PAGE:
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FBI Director James Comey on Monday confirmed an “open, ongoing investigation” into “the Russian government’s attempts to interfere in the 2016 election,” including potential collusion between President Donald Trump‘s campaign and the Kremlin.
Comey testified alongside NSA Director Adm. Mike Rogers before the House Intelligence Committee on Monday, the first day of hearings aimed at exploring the extent of Russian interference in the 2016 presidential election. As expected, alleged Russian connections to the Trump campaign and Trump’s unsubstantiated claims that former President Barack Obama wiretapped Trump Tower prior to the election were hot points of inquiry.
Comey explained that, while he was under no obligation to publicly announce the investigation, which began in “late July,” it was now within the public interest to do so. He further detailed that agents were subsequently exploring any alleged Russian links to the Trump campaign.
“I have been authorized by the [Department of Justice] to confirm that the FBI… is investigating the Russian government’s attempts to interfere in the 2016 election,” Comey told the committee. “That includes any links between the Trump campaign. … This will also include an assessment of whether any crimes were committed.”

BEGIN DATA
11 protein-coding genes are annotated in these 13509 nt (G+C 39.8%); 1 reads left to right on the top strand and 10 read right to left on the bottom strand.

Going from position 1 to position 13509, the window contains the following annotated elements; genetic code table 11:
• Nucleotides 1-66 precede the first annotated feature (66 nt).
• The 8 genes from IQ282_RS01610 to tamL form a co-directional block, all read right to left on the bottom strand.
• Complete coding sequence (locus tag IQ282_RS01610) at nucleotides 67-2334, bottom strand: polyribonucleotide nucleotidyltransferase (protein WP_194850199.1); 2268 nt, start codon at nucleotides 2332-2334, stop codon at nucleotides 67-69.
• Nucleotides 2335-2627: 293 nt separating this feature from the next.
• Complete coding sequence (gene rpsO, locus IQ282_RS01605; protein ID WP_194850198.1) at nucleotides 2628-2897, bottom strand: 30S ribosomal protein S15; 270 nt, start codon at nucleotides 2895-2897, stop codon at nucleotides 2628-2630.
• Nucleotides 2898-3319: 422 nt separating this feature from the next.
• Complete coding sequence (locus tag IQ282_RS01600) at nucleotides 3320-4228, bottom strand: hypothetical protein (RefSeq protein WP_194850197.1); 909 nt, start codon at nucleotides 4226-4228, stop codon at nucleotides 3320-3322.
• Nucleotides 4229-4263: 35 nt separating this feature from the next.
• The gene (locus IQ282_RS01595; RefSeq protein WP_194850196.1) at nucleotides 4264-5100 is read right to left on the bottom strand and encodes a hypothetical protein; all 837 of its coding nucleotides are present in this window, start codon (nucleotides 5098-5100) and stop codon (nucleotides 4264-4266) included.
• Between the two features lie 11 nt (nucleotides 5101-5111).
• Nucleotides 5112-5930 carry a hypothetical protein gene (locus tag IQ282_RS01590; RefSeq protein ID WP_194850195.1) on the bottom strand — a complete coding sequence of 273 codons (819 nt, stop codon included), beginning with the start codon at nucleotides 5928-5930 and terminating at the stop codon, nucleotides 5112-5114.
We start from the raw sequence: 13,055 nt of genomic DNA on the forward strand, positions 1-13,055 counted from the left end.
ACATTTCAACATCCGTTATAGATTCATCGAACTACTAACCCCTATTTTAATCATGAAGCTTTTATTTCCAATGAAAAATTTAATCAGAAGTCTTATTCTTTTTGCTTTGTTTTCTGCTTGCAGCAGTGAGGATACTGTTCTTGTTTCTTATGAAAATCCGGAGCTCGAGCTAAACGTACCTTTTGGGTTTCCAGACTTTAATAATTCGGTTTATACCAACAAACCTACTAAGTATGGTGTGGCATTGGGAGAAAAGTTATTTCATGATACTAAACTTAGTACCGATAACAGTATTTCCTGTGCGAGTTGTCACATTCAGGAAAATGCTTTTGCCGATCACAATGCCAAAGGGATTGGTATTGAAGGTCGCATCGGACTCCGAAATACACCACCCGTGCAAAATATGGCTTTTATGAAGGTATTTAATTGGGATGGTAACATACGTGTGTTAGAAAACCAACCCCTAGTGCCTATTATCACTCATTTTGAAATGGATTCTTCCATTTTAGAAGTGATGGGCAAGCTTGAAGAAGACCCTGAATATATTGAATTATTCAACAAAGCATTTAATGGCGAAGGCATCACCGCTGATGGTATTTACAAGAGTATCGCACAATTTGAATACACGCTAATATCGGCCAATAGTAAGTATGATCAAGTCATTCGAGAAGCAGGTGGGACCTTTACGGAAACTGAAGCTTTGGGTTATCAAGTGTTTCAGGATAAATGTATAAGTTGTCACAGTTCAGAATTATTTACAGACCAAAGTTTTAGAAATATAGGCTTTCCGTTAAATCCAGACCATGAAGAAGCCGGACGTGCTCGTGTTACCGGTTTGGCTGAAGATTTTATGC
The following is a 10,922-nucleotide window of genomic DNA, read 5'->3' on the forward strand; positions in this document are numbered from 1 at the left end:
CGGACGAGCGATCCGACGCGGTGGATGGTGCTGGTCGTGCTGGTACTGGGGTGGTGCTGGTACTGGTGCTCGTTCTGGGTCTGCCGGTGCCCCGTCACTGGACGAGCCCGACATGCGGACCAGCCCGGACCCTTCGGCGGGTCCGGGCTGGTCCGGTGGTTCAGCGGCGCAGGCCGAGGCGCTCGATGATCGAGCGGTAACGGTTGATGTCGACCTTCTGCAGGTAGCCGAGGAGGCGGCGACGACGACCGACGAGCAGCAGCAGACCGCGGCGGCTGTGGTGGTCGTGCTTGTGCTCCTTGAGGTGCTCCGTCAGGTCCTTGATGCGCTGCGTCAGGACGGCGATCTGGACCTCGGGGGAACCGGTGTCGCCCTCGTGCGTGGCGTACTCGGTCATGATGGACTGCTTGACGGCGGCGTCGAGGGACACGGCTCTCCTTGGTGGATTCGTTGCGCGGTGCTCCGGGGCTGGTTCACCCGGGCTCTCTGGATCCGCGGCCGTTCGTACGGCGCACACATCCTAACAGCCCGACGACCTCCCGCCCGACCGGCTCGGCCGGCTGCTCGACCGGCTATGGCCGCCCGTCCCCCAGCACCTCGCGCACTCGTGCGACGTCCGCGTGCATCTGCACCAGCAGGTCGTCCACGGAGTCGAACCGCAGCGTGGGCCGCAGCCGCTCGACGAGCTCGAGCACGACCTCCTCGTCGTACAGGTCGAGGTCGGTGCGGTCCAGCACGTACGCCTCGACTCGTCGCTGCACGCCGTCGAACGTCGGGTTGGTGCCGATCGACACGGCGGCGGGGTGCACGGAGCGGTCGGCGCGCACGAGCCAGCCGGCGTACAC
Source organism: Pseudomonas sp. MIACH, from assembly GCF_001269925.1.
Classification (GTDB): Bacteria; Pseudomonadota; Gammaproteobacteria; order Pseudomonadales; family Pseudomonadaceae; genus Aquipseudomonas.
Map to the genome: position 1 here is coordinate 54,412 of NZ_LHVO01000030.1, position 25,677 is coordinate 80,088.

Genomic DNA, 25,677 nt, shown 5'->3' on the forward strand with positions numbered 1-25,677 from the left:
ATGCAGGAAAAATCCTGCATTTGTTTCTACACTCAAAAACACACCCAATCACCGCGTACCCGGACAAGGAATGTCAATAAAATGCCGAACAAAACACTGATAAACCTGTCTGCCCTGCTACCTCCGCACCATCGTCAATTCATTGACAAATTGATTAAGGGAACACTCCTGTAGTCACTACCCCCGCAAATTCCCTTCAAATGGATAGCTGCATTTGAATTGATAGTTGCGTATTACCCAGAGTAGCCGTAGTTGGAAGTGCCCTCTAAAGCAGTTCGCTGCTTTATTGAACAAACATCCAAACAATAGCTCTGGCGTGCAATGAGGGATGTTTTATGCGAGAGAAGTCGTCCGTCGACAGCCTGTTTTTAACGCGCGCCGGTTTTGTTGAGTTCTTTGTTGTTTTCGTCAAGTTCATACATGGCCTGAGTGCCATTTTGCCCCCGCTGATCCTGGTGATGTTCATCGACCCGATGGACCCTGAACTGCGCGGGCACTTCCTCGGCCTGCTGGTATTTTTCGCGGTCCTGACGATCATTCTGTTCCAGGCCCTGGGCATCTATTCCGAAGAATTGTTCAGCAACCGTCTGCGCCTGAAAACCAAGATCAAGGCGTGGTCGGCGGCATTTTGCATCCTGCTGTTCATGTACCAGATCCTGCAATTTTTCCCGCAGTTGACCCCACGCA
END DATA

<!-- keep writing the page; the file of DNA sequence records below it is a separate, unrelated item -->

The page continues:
Since the U.S. intelligence community confirmed that Russia had orchestrated cyberattacks with intent to tamper with the 2016 presidential election, a number of high-profile members of Trump’s team have come under fire following revelations of their private meetings with Russian ambassador to the U.S., Sergey Kislyak.
Among them were former National Security Adviser Michael Flynn, who subsequently was forced to resign, and Attorney General Jeff Sessions, who then recused himself from participation in any Justice Department investigations into Russian election interference. Both men had failed to disclose that they had met with Russian officials.
In the weekend following the Sessions revelations, as the attorney general faced mounting pressure to step down, Trump lashed out via Twitter at former President Barack Obama with the unsubstantiated wiretapping claims.
How low has President Obama gone to tapp my phones during the very sacred election process. This is Nixon/Watergate. Bad (or sick) guy!— Donald J. Trump (@realDonaldTrump) March 4, 2017
Since then, even though Trump has stood by his claims, both the House Intelligence Committee and Senate Intelligence Committee have said they have found no evidence of surveillance on Trump Tower—a statement repeated in Monday’s opening comments by Rep. Devin Nunes (R-Calif), chairman of the House Intelligence Committee.
“We know there was not a physical wiretap at Trump Tower. However, it is possible that other surveillance technology was used against President Trump and his associates,” Nunes commented.
Despite repeated assertions from Comey, Rogers, and multiple lawmakers, White House Press Secretary Sean Spicer asserted last week that the president was “extremely confident” that the Justice Department will find evidence to back up his allegations.
David Gilmour is a reporter who specializes in national politics, internet culture, and technology.